Sponsored By

Pointing the finger at a perpetrator is difficult. Pointing it at the right perpetrator is even harder. That doesn't stop many organizations from trying.

Larry Loeb

December 21, 2017

3 Min Read

Joining the initial call by the government of the UK as well as the US, the governments of Australia, Canada, New Zealand and Japan have all said this week that North Korea is behind the activities of the hacking group called Lazarus. This Advanced Persistent Threat (APT) actor has been determined to be behind the WannaCry malware that affected computers that were running Windows.

Microsoft announced the attribution on their blog, saying that they had worked with Facebook to disrupt the malware that the group relied on, as well as cleaning their customers' infected computers and strengthened the defenses inside of Windows to prevent reinfection. Specifics of how they did all of this were not given, but it was reported in a tweet that it had disrupted accounts that were being used by the group.

Microsoft also said that, "We are pleased to see these governments making this strong statement of attribution. If the rising tide of nation-state attacks on civilians is to be stopped, governments must be prepared to call out the countries that launch them."

This is something that sounds great as a ringing statement, calling on governments to protect innocents from n'er-do-wells preying on them. But knowing who the actual threat actor is can be very complex in execution, and not always simple.

In fact, part of the threat actor game is to disguise who is the actual threat actor. Part of the Vault series of leaks included a tool that automated that kind of thing. Attribution requires judgements be made by people about the code that is eventually discovered and those judgements may be inaccurate or ill-informed.

An attribution chorus
In this case, Kaspersky Lab, Symantec and BAE Systems all called out Lazarus (and hence North Korea) as the source just after WannaCry made its appearance. The exact data used by them to do this has not been publicly released. But the recent fingerpointing by the governments against North Korea is given additional credibility because the claim has some factual basis; these technical firms and their specialists made their call early and in unison.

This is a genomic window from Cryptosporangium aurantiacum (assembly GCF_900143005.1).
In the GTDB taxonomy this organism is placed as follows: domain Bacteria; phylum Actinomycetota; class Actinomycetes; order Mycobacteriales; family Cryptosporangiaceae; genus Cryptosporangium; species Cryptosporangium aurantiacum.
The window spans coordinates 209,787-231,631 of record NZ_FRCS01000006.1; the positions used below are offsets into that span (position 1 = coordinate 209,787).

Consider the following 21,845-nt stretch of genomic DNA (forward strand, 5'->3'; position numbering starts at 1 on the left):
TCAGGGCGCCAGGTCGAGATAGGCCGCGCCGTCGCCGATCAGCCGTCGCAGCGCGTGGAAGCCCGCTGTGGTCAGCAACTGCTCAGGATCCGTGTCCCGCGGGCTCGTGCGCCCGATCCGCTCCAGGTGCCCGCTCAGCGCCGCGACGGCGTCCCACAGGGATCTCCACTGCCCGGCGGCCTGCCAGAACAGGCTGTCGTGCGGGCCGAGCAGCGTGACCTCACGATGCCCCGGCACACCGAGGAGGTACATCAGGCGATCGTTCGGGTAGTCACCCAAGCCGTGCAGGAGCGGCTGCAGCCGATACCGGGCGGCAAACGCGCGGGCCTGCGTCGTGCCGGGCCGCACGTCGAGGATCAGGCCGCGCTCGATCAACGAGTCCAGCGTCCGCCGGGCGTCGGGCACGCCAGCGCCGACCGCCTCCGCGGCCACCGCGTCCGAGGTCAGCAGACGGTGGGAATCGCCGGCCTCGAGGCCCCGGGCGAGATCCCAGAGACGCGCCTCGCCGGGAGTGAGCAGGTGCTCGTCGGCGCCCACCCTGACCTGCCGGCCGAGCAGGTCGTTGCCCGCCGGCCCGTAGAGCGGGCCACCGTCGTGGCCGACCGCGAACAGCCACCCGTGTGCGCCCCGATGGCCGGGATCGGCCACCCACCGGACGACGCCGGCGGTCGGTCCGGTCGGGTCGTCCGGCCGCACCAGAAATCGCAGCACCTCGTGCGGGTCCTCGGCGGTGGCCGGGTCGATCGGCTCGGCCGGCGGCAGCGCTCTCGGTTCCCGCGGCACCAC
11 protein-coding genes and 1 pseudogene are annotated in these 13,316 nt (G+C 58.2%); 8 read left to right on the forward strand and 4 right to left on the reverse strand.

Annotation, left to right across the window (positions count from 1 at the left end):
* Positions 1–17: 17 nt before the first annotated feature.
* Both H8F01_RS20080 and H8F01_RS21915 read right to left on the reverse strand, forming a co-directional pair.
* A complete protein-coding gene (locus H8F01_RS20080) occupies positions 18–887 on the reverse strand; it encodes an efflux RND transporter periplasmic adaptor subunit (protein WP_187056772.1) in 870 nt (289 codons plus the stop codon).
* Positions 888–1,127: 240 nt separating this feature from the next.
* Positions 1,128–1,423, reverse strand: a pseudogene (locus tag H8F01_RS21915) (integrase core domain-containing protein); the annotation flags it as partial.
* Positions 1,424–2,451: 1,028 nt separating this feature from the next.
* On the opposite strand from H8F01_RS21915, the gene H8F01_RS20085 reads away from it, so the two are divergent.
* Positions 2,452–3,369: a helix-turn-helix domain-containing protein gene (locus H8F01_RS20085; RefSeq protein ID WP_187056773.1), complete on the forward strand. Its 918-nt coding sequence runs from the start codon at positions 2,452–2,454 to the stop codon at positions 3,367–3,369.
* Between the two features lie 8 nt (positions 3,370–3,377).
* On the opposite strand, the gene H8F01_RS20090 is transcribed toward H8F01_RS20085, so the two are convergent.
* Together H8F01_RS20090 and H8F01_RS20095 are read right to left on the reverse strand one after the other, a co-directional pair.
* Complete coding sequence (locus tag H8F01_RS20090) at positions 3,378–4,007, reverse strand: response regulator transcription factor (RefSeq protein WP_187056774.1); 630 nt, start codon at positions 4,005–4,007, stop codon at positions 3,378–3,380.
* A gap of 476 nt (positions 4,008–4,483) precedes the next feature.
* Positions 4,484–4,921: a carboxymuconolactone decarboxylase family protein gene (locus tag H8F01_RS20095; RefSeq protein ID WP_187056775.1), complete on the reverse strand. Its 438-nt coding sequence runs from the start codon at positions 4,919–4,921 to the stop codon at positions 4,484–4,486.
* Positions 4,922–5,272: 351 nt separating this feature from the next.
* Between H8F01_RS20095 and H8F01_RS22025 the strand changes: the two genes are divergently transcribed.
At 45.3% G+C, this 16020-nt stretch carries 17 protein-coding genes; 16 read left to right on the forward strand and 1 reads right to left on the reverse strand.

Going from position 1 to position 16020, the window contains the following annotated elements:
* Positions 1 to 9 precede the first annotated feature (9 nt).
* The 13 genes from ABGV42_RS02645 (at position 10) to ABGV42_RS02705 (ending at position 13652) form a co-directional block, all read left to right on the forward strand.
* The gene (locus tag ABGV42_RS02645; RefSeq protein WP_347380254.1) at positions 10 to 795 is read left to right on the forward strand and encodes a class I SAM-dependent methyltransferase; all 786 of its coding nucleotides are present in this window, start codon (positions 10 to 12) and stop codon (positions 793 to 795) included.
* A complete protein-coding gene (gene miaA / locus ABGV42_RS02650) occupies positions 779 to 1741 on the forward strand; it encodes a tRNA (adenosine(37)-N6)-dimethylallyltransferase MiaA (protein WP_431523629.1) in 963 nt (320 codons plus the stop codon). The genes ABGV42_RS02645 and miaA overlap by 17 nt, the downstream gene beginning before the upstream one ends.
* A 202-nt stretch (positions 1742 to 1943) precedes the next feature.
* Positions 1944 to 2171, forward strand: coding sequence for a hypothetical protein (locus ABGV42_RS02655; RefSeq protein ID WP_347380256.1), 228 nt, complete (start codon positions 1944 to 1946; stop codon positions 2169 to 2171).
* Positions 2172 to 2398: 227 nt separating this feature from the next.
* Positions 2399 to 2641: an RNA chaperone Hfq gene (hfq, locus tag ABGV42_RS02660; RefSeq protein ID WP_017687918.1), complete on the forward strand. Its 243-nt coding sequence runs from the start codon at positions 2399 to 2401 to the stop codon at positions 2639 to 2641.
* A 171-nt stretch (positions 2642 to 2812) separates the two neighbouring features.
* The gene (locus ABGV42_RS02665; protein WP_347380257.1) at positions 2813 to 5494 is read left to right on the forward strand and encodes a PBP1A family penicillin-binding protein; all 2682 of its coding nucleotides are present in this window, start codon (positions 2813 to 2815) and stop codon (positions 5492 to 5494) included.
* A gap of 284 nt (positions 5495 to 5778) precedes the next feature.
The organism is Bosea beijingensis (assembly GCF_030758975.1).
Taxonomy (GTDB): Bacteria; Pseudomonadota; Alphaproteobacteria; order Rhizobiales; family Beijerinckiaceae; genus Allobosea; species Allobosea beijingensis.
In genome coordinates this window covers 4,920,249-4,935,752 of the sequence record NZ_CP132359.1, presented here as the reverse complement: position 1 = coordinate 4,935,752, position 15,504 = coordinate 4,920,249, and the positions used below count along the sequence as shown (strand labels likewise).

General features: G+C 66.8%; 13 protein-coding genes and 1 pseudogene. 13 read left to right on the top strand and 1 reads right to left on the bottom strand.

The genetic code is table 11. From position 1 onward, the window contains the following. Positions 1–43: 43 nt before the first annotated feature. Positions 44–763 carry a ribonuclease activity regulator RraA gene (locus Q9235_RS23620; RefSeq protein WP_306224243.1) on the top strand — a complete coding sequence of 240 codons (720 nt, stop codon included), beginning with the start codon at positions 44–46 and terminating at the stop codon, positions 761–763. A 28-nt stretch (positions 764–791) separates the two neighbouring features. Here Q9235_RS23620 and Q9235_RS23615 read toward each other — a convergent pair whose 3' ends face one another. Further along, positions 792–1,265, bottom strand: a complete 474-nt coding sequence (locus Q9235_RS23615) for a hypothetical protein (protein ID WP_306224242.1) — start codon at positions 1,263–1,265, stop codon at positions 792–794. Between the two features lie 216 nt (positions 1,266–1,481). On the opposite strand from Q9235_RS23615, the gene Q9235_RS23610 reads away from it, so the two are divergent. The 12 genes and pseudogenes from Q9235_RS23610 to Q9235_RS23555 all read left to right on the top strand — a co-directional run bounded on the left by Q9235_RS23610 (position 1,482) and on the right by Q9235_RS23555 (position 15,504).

The point for the rest of us here is that attribution of who wrote what code can be deeply flawed. It may be that a villain of some stripe may be an easy target for attribution of an attack. That doesn't mean that particular bad guy actually did it. Simple and quick reactions can be most misleading, unless backed up by hard data.

When governments get involved in making attributions like this, skepticism must be invoked. The governments will need to prove their accusations, not just make them. Politicization of cybersecurity will neither solve the problem, nor provide a defense. In this particular case, the attributions seem to be based on data rather than desire. But there is no guarantee that the next situation will be as fact-based. It is up to the community to require data be shown in such an attribution so that it cannot be used to just serve political ambitions.

Related posts:

— Larry Loeb has written for many of the last century's major "dead tree" computer magazines, having been, among other things, a consulting editor for BYTE magazine and senior editor for the launch of WebWeek.

Read more about:

Security Now

About the Author(s)

Larry Loeb

Blogger, Informationweek

Larry Loeb has written for many of the last century's major "dead tree" computer magazines, having been, among other things, a consulting editor for BYTE magazine and senior editor for the launch of WebWeek. He has written a book on the Secure Electronic Transaction Internet protocol. His latest book has the commercially obligatory title of Hack Proofing XML. He's been online since uucp "bang" addressing (where the world existed relative to !decvax), serving as editor of the Macintosh Exchange on BIX and the VARBusiness Exchange. His first Mac had 128 KB of memory, which was a big step up from his first 1130, which had 4 KB, as did his first 1401. You can e-mail him at [email protected].

Keep up with the latest cybersecurity threats, newly discovered vulnerabilities, data breach information, and emerging trends. Delivered daily or weekly right to your email inbox.

You May Also Like


More Insights